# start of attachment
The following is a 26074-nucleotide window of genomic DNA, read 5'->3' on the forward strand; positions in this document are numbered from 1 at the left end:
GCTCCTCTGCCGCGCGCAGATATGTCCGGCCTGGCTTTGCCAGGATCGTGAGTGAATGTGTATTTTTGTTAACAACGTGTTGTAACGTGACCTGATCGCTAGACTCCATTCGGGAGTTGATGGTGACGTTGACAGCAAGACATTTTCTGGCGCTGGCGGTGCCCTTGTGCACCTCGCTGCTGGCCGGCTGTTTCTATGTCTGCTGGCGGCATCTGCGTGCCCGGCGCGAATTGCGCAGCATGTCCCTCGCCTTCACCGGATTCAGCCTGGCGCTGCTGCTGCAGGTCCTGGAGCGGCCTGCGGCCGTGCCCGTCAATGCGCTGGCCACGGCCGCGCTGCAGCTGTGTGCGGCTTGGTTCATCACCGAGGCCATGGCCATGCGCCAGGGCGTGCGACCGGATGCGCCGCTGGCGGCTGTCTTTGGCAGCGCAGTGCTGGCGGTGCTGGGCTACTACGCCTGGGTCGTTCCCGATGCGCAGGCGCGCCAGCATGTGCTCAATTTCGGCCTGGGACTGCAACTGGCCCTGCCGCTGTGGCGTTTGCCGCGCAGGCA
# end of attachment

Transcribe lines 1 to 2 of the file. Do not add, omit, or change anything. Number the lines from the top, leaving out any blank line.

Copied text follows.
The following is a 26074-nucleotide window of genomic DNA, read 5'->3' on the forward strand; positions in this document are numbered from 1 at the left end:
GCTCCTCTGCCGCGCGCAGATATGTCCGGCCTGGCTTTGCCAGGATCGTGAGTGAATGTGTATTTTTGTTAACAACGTGTTGTAACGTGACCTGATCGCTAGACTCCATTCGGGAGTTGATGGTGACGTTGACAGCAAGACATTTTCTGGCGCTGGCGGTGCCCTTGTGCACCTCGCTGCTGGCCGGCTGTTTCTATGTCTGCTGGCGGCATCTGCGTGCCCGGCGCGAATTGCGCAGCATGTCCCTCGCCTTCACCGGATTCAGCCTGGCGCTGCTGCTGCAGGTCCTGGAGCGGCCTGCGGCCGTGCCCGTCAATGCGCTGGCCACGGCCGCGCTGCAGCTGTGTGCGGCTTGGTTCATCACCGAGGCCATGGCCATGCGCCAGGGCGTGCGACCGGATGCGCCGCTGGCGGCTGTCTTTGGCAGCGCAGTGCTGGCGGTGCTGGGCTACTACGCCTGGGTCGTTCCCGATGCGCAGGCGCGCCAGCATGTGCTCAATTTCGGCCTGGGACTGCAACTGGCCCTGCCGCTGTGGCGTTTGCCGCGCAGGCA